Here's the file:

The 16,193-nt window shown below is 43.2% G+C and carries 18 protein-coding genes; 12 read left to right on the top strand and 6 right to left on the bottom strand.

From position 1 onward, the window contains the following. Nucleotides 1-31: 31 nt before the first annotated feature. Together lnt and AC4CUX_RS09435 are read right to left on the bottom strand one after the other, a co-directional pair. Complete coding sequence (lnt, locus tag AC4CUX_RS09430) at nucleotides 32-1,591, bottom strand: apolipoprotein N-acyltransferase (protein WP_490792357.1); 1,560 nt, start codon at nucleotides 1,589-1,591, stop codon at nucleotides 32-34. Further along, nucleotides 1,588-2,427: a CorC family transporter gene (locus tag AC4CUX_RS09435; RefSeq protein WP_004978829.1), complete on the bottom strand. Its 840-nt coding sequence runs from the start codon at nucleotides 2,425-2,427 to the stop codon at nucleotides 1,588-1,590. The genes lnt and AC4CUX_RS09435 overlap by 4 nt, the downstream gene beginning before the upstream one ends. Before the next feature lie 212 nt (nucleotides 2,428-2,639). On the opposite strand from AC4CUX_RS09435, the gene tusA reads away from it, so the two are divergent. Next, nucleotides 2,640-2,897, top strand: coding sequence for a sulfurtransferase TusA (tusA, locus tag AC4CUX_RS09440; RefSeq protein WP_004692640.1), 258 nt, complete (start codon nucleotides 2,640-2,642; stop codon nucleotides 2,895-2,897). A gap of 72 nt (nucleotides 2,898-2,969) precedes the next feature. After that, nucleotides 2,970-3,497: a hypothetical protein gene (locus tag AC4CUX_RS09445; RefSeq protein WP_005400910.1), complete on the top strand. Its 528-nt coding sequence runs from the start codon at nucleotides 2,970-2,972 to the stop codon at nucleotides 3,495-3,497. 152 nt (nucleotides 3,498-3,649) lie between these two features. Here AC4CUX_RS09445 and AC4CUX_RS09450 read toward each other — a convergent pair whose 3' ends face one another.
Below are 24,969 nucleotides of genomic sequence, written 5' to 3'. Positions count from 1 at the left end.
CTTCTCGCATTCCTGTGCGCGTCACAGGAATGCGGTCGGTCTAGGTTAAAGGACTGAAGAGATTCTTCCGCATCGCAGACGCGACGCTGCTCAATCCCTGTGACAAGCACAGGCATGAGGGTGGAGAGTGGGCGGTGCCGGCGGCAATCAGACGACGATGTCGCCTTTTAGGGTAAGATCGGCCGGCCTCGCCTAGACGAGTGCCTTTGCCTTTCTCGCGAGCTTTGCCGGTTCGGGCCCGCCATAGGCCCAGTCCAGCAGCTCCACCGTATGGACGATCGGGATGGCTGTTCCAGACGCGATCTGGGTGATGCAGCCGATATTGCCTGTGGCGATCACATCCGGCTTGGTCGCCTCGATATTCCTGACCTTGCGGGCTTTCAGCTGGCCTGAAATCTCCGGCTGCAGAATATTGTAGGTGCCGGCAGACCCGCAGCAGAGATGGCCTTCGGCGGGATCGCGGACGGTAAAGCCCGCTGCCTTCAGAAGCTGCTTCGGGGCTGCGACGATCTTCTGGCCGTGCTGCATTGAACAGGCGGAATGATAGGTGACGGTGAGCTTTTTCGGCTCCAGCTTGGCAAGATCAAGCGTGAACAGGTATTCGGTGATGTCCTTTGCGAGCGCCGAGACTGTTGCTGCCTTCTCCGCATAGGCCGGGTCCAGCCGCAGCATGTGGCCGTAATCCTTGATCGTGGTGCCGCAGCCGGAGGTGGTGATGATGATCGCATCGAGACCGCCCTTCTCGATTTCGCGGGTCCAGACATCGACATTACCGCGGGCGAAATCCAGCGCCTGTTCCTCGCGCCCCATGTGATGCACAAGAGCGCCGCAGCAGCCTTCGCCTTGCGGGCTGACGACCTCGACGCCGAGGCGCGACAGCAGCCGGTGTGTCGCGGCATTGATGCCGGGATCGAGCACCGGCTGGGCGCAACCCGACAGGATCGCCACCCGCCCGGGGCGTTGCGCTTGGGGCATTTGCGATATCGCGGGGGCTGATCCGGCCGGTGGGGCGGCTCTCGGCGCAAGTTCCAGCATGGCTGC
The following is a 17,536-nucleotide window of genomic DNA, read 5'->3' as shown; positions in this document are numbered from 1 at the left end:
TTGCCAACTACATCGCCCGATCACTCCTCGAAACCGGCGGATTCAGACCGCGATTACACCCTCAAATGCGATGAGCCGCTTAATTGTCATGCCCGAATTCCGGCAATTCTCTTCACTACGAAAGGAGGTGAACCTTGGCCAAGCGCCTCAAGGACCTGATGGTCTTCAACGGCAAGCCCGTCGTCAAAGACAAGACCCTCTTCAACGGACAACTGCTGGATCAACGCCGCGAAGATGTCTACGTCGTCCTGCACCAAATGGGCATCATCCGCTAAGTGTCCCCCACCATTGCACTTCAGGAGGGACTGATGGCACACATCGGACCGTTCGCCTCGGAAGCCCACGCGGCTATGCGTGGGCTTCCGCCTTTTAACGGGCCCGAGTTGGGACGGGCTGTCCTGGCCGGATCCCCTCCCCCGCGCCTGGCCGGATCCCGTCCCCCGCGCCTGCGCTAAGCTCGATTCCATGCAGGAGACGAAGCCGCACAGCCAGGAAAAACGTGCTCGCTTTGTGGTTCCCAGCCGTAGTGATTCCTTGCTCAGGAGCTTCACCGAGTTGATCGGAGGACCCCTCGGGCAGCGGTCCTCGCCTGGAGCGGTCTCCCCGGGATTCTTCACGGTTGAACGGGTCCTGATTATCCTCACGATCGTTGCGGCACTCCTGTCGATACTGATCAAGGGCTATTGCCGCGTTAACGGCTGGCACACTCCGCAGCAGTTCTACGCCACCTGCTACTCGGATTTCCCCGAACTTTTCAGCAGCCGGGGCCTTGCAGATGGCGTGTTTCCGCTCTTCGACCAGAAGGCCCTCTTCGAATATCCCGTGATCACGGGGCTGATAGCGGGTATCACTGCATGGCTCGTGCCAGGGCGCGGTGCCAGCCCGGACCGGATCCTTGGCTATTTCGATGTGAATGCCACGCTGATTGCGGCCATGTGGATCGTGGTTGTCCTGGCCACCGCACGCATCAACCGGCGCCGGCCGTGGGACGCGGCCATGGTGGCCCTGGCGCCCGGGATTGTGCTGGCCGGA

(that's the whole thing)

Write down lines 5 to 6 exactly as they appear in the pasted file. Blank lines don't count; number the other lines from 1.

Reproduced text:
The following is a 17,536-nucleotide window of genomic DNA, read 5'->3' as shown; positions in this document are numbered from 1 at the left end:
TTGCCAACTACATCGCCCGATCACTCCTCGAAACCGGCGGATTCAGACCGCGATTACACCCTCAAATGCGATGAGCCGCTTAATTGTCATGCCCGAATTCCGGCAATTCTCTTCACTACGAAAGGAGGTGAACCTTGGCCAAGCGCCTCAAGGACCTGATGGTCTTCAACGGCAAGCCCGTCGTCAAAGACAAGACCCTCTTCAACGGACAACTGCTGGATCAACGCCGCGAAGATGTCTACGTCGTCCTGCACCAAATGGGCATCATCCGCTAAGTGTCCCCCACCATTGCACTTCAGGAGGGACTGATGGCACACATCGGACCGTTCGCCTCGGAAGCCCACGCGGCTATGCGTGGGCTTCCGCCTTTTAACGGGCCCGAGTTGGGACGGGCTGTCCTGGCCGGATCCCCTCCCCCGCGCCTGGCCGGATCCCGTCCCCCGCGCCTGCGCTAAGCTCGATTCCATGCAGGAGACGAAGCCGCACAGCCAGGAAAAACGTGCTCGCTTTGTGGTTCCCAGCCGTAGTGATTCCTTGCTCAGGAGCTTCACCGAGTTGATCGGAGGACCCCTCGGGCAGCGGTCCTCGCCTGGAGCGGTCTCCCCGGGATTCTTCACGGTTGAACGGGTCCTGATTATCCTCACGATCGTTGCGGCACTCCTGTCGATACTGATCAAGGGCTATTGCCGCGTTAACGGCTGGCACACTCCGCAGCAGTTCTACGCCACCTGCTACTCGGATTTCCCCGAACTTTTCAGCAGCCGGGGCCTTGCAGATGGCGTGTTTCCGCTCTTCGACCAGAAGGCCCTCTTCGAATATCCCGTGATCACGGGGCTGATAGCGGGTATCACTGCATGGCTCGTGCCAGGGCGCGGTGCCAGCCCGGACCGGATCCTTGGCTATTTCGATGTGAATGCCACGCTGATTGCGGCCATGTGGATCGTGGTTGTCCTGGCCACCGCACGCATCAACCGGCGCCGGCCGTGGGACGCGGCCATGGTGGCCCTGGCGCCCGGGATTGTGCTGGCCGGA